Australia/Israel & Jewish Affairs Council

Europe Europa: Jihad Jitters

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Douglas Davis


Islamist terrorists have been busy in Europe over the past six months. Last November, they attacked the Bataclan theatre and the Stade de France in Paris. And then in March, remnants of the old Paris cell struck again, this time hitting the airport and metro system in Brussels. Shock waves spread across the continent.

There was shock in Israel, too. Shock, but not surprise. For while Europeans are quick to differentiate between terrorists who strike within their borders and "militants" who strike in Israel, Israelis understand the fundamental nature of terrorism: whether it occurs in Europe or in Israel, it is essentially designed to visit indiscriminate death and destruction on the degenerate infidel, liberal and democratic.

Israelis, who keep a sharper eye on such matters than their complacent European partners, are also certain that this is not the end. Israel's Defence Minister, Moshe Ya'alon, had the tough task of reinforcing the point last month. He told his visiting Polish counterpart, Antoni Macierewicz, that "hundreds of jihadists, already in Europe, are planning to strike Western targets on European soil... We are concerned," he said, "that what we saw in Paris and Brussels is just the start, and that attempts to carry out terrorist attacks in Europe will continue."

For good measure, he warned, seasoned jihadists in Europe were stockpiling weapons which they acquired while fighting in Syria. And they were spreading their poisonous ideology. Such warnings would be hard to ignore. The Polish minister must have known that Ya'alon, a sober, cautious, former Israeli Chief-of-Staff, was speaking with a high degree of certainty.

Some in Britain have already reached the awful conclusion that violent atrocities are just a heartbeat away. The extent of the threat was measured by an opinion poll conducted among the Muslim community last month for a major British television documentary, "What British Muslims Really Think".

It found that extremist views are flourishing in Britain. While politicians claim that "only a tiny minority hold dangerous views," an estimated 100,000 British Muslims admitted that they sympathise with suicide bombers in the fight against perceived injustice.

The poll showed that many British Muslims are disconnected from the country that most of their fellow non-Muslim citizens inhabit: 20% have not entered the home of a non-Muslim in the past year; 27% would like to live more separately from the rest of British society; 39% of adult men and women agree that wives should always obey their husbands; 33% support the right of a man to have more than one wife (even though it is illegal); 52% do not believe that homosexuality should be legal (even more oppose gay marriage), and almost 50% believe it is unacceptable for a gay or lesbian to teach their children. Some 4%, equivalent to 100,000 British Muslims, sympathise with those who used violence to "defend" Islam, and almost a quarter - 23% - support the introduction of sharia law. Not least, 35% believe Jews exercise too much power in Britain (compared to 8% of non-Muslims who hold this view).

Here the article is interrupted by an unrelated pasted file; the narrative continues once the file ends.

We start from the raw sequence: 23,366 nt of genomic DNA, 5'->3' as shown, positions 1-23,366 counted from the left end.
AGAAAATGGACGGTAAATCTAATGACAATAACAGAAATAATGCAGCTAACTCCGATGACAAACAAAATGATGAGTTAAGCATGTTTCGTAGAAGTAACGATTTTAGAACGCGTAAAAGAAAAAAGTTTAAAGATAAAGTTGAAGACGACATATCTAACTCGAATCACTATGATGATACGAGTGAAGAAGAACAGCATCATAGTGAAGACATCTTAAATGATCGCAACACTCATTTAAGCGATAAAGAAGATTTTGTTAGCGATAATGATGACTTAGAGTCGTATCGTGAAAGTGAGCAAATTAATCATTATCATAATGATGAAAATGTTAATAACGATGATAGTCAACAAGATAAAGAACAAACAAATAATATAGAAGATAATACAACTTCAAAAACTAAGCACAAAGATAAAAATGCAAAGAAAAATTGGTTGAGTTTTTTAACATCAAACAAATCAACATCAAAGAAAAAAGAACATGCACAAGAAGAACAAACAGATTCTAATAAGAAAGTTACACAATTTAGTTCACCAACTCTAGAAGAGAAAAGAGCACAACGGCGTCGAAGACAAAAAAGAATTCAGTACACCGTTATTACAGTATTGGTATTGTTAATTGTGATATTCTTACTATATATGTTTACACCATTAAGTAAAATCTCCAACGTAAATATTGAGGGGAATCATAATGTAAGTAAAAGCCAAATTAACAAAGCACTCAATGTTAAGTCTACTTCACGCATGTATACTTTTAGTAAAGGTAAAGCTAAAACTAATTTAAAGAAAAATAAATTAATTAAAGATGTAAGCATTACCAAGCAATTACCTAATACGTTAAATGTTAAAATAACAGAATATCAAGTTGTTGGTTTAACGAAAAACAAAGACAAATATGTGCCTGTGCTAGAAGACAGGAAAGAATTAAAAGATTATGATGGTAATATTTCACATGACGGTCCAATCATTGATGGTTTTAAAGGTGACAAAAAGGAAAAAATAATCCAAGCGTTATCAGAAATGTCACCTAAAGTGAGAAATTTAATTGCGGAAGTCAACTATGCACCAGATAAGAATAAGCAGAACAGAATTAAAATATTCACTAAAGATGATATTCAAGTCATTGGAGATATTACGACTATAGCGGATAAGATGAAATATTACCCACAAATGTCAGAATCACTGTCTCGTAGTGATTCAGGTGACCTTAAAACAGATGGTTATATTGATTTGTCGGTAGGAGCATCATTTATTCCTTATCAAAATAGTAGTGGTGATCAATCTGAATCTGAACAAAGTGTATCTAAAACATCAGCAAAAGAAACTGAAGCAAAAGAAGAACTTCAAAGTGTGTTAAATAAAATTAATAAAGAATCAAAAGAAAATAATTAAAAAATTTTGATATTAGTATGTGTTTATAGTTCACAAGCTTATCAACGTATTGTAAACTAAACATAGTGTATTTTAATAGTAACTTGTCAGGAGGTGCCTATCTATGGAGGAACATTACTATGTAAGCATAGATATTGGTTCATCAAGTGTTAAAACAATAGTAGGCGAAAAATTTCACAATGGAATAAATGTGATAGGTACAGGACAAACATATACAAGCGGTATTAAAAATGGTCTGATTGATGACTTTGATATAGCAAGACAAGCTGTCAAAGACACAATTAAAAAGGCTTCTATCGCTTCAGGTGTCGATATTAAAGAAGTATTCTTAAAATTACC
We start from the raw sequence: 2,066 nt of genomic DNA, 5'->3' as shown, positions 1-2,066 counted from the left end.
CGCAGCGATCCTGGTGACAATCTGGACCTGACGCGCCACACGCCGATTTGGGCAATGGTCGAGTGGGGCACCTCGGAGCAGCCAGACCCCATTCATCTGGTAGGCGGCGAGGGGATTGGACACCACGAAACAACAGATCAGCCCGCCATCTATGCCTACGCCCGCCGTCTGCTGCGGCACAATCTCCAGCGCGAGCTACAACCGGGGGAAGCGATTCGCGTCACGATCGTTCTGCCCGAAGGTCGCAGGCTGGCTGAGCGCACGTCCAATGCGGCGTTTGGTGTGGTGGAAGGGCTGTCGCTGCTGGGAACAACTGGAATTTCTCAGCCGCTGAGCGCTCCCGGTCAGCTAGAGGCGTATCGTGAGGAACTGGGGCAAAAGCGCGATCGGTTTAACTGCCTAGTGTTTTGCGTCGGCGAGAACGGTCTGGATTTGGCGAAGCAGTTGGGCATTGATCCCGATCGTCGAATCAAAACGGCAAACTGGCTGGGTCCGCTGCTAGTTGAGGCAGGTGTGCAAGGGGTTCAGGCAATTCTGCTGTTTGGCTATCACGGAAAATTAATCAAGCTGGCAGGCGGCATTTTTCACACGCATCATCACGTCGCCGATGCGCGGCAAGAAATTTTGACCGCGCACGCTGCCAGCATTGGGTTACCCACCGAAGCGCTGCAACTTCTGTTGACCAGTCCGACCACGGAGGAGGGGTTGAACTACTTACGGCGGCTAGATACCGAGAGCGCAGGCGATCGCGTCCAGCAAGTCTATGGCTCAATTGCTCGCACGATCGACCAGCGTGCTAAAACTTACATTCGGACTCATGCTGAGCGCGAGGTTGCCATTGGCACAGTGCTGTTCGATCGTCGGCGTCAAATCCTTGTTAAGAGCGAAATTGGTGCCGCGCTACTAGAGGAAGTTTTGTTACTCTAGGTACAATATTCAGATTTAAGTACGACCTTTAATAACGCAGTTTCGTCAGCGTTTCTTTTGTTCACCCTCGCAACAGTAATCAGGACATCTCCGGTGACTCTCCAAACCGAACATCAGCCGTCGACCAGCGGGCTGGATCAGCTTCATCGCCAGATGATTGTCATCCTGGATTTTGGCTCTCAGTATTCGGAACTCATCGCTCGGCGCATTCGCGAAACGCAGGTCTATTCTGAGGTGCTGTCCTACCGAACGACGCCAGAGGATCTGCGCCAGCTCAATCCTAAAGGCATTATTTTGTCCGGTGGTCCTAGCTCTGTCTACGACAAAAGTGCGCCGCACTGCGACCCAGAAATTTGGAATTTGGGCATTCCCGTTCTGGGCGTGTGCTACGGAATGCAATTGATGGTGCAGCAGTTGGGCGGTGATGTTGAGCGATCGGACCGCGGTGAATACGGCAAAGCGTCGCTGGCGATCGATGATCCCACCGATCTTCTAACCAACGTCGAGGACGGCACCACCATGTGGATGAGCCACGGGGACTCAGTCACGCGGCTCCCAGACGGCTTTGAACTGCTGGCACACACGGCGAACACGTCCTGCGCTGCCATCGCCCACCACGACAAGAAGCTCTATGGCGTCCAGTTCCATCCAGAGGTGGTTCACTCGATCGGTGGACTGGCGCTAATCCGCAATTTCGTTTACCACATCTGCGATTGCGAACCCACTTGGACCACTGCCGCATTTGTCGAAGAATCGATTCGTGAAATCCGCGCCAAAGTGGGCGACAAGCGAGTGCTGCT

In a bluntly worded article for the London Daily Mail, the former head of Britain's Equality and Human Rights Commission, Trevor Phillips, noted that British Muslims are becoming a "nation within a nation", with many holding very different values from the rest of society and seeking to lead separate lives.

Most worrying, wrote Phillips, himself of Afro-Caribbean origin, is that those with separatist views are far more likely to support terrorism. "Our politicians have tried to reassure us that only a tiny minority [of Muslims] hold dangerous views. All the while, girls are shipped off to have their genitals mutilated, young women and men are being pressured into marriages they do not want, and teenagers are being seduced into donning suicide vests or becoming jihadi brides.

"We have ‘understood' too much, and challenged too little - and in doing so are in danger of sacrificing a generation of young British people to values that are antithetical to the beliefs of most of us, including many Muslims. In my view, we have to adopt a far more muscular approach to integration than ever."

He noted that, "Britain is in many ways a better place than it's ever been - more prosperous, more diverse, more liberal. But for some of our fellow citizens, we're heading in entirely the wrong direction... Indeed, a significant minority of Britain's three million Muslims consider us a nation of such low morals that they would rather live more separately from their non-Muslim countrymen, preferably under Sharia law".

Meanwhile, as Europe's security agencies attempt to assess the scale of the threat facing them, there is a state in the midst of Europe that appears to offer a relatively safe haven for jihadists: Bosnia-Herzegovina. According to findings by the Bosnian Ministry of Security, not only were munitions from Bosnia used in the January 2015 attack on the French satirical magazine Charlie Hebdo, but some of the weapons used in last November's Paris attacks were also produced in the former Yugoslavia.

As a share of the population, more fighters from Bosnia-Herzegovina have joined ISIS than from any other country in Europe. Except, it is worth noting, for Belgium.

 

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